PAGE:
The Importance of Dorsiflexion

The Importance of Dorsiflexion

The Importance of Dorsiflexion for Lower Extremity Functioning I have spent the last year working on research projects around the need for proper dorsiflexion range of motion for optimal lower extremity function during functional tasks such as a squat, step down, and jump landing.

Dorsiflexion is often limited by tightness in the gastrocnemius and/or soleus muscles (AKA the calves). There have been several recent studies examining the effects of limited dorsiflexion.  The first study involved healthy subjects and simulated restricted dorsiflexion by having subjects stand on a wedge while performing a squat.  They found that decreasing the amount of available dorsiflexion altered both movement patterns (participants exhibited excessive medial knee displacement) and muscle activation patterns (Macrum, 2012).  In the other study, participants displaying excessive medial knee displacement during an overhead squat task were measured to have decreased dorsiflexion range of motion (Bell et al., 2012).  This was also seen by Robin & Kozol in participants performing a lateral step-down test (2012).

Excessive Medial Knee Displacement

 

This excessive medial knee displacement can be because decreased sagittal plane motion at the ankle can lead to compensatory increases in frontal plane motion throughout the rest of the lower extremity (Bell et al., 2012).  These compensations of excessive dynamic knee valgus can lead to an increased injury risk including ACL tear, pes anserine strains, and patellofemoral pain syndrome (Hewett et al., 2005; Messier et al., 1991; Nicholas & Hershman, 1995; Powers, 2003). Part of my research in this was a case study of a recreational soccer player with a long history of sports injuries to her lower extremities.  Dorsiflexion was very limited bilaterally and patient was complaining of pain in both knees with soccer and with stairs.  After evaluation the patient stretched her calves daily.  She performed no other exercises to address her knee pain and after only two weeks of stretching was completely pain free! Moral of the story: STRETCH YOUR CALVES!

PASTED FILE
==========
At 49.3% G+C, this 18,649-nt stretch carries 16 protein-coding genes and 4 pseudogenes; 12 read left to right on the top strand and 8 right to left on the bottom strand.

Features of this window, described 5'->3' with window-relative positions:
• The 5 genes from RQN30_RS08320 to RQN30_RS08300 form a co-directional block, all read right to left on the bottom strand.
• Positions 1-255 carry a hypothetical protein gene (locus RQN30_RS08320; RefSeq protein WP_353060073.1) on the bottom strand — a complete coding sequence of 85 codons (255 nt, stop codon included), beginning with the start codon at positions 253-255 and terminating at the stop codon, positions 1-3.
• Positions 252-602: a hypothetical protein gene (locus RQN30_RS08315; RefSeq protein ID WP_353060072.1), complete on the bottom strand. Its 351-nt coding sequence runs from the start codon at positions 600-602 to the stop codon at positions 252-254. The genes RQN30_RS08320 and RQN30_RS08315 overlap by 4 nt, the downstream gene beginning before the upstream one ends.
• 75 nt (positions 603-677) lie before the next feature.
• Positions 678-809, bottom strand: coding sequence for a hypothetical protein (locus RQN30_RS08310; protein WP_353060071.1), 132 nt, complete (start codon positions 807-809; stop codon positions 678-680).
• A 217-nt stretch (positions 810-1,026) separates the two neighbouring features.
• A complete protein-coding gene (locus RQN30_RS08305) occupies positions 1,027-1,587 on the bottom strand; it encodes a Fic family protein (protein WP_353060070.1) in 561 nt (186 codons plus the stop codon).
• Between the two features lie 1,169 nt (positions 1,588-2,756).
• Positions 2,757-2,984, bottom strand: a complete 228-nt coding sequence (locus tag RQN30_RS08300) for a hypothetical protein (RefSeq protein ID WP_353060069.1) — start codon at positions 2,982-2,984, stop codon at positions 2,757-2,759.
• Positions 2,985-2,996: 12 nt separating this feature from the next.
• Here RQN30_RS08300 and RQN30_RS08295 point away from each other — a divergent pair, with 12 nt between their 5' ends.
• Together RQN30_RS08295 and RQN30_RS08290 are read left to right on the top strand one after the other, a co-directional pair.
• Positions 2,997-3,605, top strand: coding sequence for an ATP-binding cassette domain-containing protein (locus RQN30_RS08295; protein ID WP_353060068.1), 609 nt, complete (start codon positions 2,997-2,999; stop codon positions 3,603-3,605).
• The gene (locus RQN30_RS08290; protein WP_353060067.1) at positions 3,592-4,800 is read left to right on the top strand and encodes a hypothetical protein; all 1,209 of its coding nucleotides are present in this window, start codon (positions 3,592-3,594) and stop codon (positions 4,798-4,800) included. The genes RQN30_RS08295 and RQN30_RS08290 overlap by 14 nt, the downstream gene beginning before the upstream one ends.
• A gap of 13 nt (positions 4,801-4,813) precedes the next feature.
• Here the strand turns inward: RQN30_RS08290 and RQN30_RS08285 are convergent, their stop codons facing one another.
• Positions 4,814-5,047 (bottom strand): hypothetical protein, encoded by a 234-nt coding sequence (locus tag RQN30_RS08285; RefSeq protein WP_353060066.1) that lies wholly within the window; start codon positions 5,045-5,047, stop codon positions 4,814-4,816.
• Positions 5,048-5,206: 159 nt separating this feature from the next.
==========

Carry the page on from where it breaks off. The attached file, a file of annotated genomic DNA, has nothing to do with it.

Macrum et al., Journal of Sports Rehabilitation, 2012.

Bell et al., Athletic Training & Sports Health Care, 2012.

Robin & Kozol, Journal of Orthopaedic & Sports Physical Therapy, 2010.

Press & Young, Functional Rehabilitation of Sports and Musculoskeletal Injuries, 1998.

Bell et al., Archives of Physical Medicine and Rehabilitation, 2008.

Hewett TE et al. Am J Sports Med. 2005.

Messier SP et al. Med Sci Sports Exerc. 1991.

Nicholas JA, Hershman EB. The Lower Extremity and Spine in Sports Medicine. Baltimore: Mosby; 1995.

Powers CM. J Orthop Sports Phys Ther. 2003.